February Birth Flowers

Do you know your birth flower or the significance behind it? Each month Headed West will be using a different birth flower for our logos and graphics. February’s birth flowers are the Violet (viola) or the Primrose; each with its own meaning and significance. Take a look below to learn something about the February Birth Flowers!

The Violet (Viola)

  • The Violet typically starts to bloom in early to mid-spring in the Northern Hemisphere. This beautiful flower is known for its deep purple and lavender colors through its five heart-shaped petals; four of which bend up and one dips down. With no noticeable stem and scalloped leaves, this flower is easily identifiable.
  • Historically, Violets have been used in Europe as an ailment for dry cough, bronchitis, and whooping cough. An extract of Viola odorata could benefit those who are looking for help with their cholesterol or weight loss, as the plant has tested high in helpful alkaloids, saponins, and tannins.
  • It is also one of the most editable wildflowers you can find! Harvest the fresh leaves in mid-spring, before they become tough and mix them in a salad or cook them like spinach or kale. The leaves are mild in flavor and a little bitter making it the perfect addition to any meal. The flower petals and buds can be made into a soothing tea, a flavorful candied treat, or as an editable decoration.

When gifting a violet to someone you are telling them that you will always be there for them. The Violet symbolizes loyalty, devotion, and faithfulness!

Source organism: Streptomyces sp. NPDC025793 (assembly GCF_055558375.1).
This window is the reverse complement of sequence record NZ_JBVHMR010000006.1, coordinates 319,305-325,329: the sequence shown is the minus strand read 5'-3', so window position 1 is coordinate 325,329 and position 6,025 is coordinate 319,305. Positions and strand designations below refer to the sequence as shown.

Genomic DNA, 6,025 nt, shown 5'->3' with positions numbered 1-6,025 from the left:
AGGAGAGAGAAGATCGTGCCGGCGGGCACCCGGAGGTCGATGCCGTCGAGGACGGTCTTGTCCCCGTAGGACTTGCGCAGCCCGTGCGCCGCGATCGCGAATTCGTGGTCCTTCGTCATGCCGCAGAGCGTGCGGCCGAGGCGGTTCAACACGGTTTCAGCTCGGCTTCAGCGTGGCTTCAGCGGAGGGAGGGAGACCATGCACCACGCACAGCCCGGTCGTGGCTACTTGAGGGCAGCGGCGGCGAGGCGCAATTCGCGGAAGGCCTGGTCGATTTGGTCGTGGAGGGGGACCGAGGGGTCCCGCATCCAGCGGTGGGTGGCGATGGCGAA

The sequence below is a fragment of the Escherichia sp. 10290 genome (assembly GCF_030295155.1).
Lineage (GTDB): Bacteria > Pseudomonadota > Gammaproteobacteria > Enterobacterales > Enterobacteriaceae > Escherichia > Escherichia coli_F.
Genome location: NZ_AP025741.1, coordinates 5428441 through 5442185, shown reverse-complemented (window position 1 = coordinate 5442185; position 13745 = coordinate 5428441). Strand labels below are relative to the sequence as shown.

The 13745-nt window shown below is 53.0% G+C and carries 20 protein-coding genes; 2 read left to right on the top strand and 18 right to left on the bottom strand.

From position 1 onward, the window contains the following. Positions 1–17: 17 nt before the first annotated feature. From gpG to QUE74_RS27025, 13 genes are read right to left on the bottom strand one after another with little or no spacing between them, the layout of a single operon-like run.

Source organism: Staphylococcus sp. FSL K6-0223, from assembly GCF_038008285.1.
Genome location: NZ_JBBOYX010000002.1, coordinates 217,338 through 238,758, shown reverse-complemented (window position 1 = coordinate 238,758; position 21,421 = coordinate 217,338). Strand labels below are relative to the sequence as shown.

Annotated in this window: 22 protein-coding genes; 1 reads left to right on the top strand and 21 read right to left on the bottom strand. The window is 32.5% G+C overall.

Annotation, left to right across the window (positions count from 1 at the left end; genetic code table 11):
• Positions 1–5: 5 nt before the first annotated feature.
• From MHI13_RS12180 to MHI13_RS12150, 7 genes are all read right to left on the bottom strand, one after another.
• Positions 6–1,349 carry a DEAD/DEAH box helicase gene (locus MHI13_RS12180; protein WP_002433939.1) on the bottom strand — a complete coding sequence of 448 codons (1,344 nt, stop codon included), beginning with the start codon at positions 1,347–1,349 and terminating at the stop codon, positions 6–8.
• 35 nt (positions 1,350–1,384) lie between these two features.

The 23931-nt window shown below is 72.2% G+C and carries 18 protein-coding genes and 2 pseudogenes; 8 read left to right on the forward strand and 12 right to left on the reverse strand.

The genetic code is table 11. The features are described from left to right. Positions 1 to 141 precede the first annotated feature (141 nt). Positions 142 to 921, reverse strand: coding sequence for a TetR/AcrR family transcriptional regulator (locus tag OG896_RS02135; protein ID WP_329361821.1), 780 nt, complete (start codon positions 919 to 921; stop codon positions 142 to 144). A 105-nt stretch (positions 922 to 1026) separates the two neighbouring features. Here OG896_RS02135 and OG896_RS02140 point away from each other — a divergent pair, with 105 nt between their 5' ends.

The Primrose (Primula vulgaris)

The Primrose quickly blooms in early spring and will even bloom a second time in late fall. Commonly mistaken for a relative of the rose, this flower is not related at all! Common colors are yellow, pink, and purple. However, there are a lot of hybrid colors. All primrose flowers have one common trait, the yellow eye in the center.

Primroses have been used throughout history to help with spasms, cramps, PMS, and headaches! The plant is known to contain helpful saponins and alkaloids and is known for its analgesic and anti-spasmodic properties. Be sure to use the whole plant and its roots when creating a tincture or extract!

Harvest the leaves and flowers in the summer season when the plant is in full bloom and add them into a salad for its mild lettuce taste or dry the petals you can make a flavorful tea! If you get to the flowers early enough, while the plant is still young you can make a Primrose wine!

This is the type of flower that you would want to give someone to let them know that you can’t live without them. The flowers symbolize life, new beginnings, and youth.

Now that you know all about the February birth flowers, you should check out our SWEET February Sales!

References

http://www.naturalmedicinalherbs.net/herbs/v/viola-sororia=wooly-blue-violet.php
https://chestnutherbs.com/violets-edible-and-medicinal-uses/
https://myflowermeaning.com/primrose-flower-meaning/
Siddiqi, H.S., Mehmood, M.H., Rehman, N.U. et al. Studies on the antihypertensive and antidyslipidemic activities of Viola odorata leaves extract. Lipids Health Dis 11, 6 (2012) doi:10.1186/1476-511X-11-6

 

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